Jesuits To Pay $166M For Sex Abuse Of Native American Children

In one of the largest monetary payouts nationwide in the Roman Catholic Church's sexual-abuse crisis, the Jesuits in the Northwest have agreed to pay $166.1 million to about 500 abuse victims as part of its bankruptcy settlement. Many of the victims who will be compensated are Native Americans and Alaska Natives, who were abused by priests sent to their boarding schools or isolated villages – often after the priests had been removed from other parishes for abusing children.

"It's a day of reckoning and justice," said Clarita Vargas, 51, of Tacoma, who was abused while a student at St. Mary's Mission and School, a former Jesuit-run Indian boarding school on the Colville Indian Reservation near Omak.

Vargas, a member of the Confederated Tribes of the Colville Reservation, remembers being abused by the Rev. John Morse at St. Mary's Mission and School, which she attended from second to eighth grade. Morse would sometimes lock her in a cellar, telling her she couldn't come out until she agreed to do what he wanted.

Vargas said nothing can compensate for having her childhood taken away. "My spirit was wounded. I can only say (the settlement) makes me feel better. And I can't explain it."

About 60 former students now say they were abused at that school, one of many across the nation that date back to the Indian boarding-school era of the late 1800s, when the federal government began placing Native American children, sometimes forcibly, in such schools to assimilate them into the dominant culture. The order has been accused of regarding reservations and remote villages as dumping grounds for problem priests.

Dorothea Skalicky, 42, of Lewiston, Idaho, was abused from the ages of 6 to 8 by the Rev. Augustine Ferretti at Sacred Heart Church in Lapwai, Idaho, on the Nez Percé Reservation. Ferretti has since died. Ferretti "was kind of a grandpa figure" who kept dolls and toys at the church, she said. "He would encourage me to come and play." Skalicky told no one about her abuse for years. "My family liked him," she said. About two years ago, Skalicky read a newspaper account of a woman who had been abused by Ferretti, and she started crying. Her husband asked her what was going on. It was the first time she'd ever told anyone about what had happened to her. "The biggest thing that really pissed me off was that Father Ferretti had done this — allegedly, had done this before," she said. "And he was put on the reservation because it's a reservation. Maybe the thought was: Little Indian girls would not say anything."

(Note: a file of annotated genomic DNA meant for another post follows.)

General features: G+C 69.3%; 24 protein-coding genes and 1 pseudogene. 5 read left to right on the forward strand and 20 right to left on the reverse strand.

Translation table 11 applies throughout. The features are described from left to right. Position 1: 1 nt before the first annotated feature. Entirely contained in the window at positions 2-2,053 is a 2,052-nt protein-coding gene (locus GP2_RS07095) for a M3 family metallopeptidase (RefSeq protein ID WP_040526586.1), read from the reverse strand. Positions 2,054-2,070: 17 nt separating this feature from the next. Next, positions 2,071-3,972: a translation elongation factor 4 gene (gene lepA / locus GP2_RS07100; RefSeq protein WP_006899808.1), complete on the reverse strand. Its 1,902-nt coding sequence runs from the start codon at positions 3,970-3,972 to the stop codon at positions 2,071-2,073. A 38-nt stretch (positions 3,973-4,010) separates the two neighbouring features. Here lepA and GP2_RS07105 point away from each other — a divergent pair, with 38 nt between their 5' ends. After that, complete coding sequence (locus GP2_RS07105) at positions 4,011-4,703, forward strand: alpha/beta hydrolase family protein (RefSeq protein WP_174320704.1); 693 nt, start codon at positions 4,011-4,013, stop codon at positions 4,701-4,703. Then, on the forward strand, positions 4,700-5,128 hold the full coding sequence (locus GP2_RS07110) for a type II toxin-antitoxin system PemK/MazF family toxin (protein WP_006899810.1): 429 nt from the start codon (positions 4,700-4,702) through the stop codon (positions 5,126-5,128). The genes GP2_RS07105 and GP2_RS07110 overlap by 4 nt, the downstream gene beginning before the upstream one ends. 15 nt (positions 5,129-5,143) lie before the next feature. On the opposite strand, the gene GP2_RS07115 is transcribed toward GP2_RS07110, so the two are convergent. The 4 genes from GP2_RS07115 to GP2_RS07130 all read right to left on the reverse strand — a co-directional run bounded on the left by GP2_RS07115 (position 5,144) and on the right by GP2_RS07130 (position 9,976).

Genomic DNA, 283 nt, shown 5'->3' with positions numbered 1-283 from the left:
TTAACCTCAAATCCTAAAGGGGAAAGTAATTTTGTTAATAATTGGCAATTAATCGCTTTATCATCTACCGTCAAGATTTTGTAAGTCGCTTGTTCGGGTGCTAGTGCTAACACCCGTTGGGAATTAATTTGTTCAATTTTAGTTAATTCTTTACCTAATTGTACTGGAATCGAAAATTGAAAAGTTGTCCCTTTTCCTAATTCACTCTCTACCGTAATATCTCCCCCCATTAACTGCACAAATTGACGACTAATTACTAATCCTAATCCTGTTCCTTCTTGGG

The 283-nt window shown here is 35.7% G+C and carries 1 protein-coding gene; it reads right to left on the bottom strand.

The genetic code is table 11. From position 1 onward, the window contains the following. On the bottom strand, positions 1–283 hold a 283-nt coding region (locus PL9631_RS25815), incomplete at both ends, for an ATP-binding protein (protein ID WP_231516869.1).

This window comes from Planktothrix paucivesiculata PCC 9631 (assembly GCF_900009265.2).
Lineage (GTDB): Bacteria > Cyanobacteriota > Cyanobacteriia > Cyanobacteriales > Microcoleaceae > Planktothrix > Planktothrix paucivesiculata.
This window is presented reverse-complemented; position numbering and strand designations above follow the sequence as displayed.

"Because of these settlements, hopefully, (the church) is making substantial changes to prevent future abuses," she added. "That's the big thing."

Two reviewers selected by a victims' committee — former U.S. attorney Kate Pflaumer in Seattle and retired Superior Court Judge William Bettinelli in San Francisco — have begun evaluating each sexual-abuse victim's case to decide how much each person will receive. Factors they will consider are severity and duration of abuse and how people have since done in their lives. Those who suffered physical abuse will go through a separate process. The victims are expected to get their checks sometime later this year. It's not known exactly how much of the $166.1 million settlement will go to the victims' lawyers, but typically in such cases their fees are about 33 to 40 percent. About $6 million of the settlement is being set aside for victims who may come forward in the future.

400 Years Later, A Church Apologizes For Abusing Native Americans

West End Collegiate Church, New York City

On Native American Heritage Day, the Collegiate Church officially apologized for massacring and displacing Native Americans 400 years ago.

"We consumed your resources, dehumanized your people, and disregarded your culture, along with your dreams, hopes, and great love for this land," the Reverend Robert Chase told members of the Lenape Tribe. "With pain, we the Collegiate Church, remember our part in these events."

The apology was offered in front of the Museum of the American Indian in lower Manhattan, where Dutch colonizers took up residence in Native lands near what is now Wall Street. The Collegiate Church was a fundamental part of spiritual life in the new colony, whose members subsequently expanded their territorial control and subdued the Native population by force.

During the ceremony Native music was featured, children exchanged gifts, and Reverend Chase embraced Ronald Holloway, Chairman of the Sand Hill Band of Lenape. "After 400 years, when someone says 'I'm sorry,' you say, 'Really?' " Holloway said. "There was some kind of uneasiness. But then you've got to accept someone's sincere apology; they said, 'We did it.' We ran you off, we killed you.'

The church plans to sponsor educational activities and exhibits to teach children history - including Native views on preserving the purity of the land taken over by the Dutch colonists.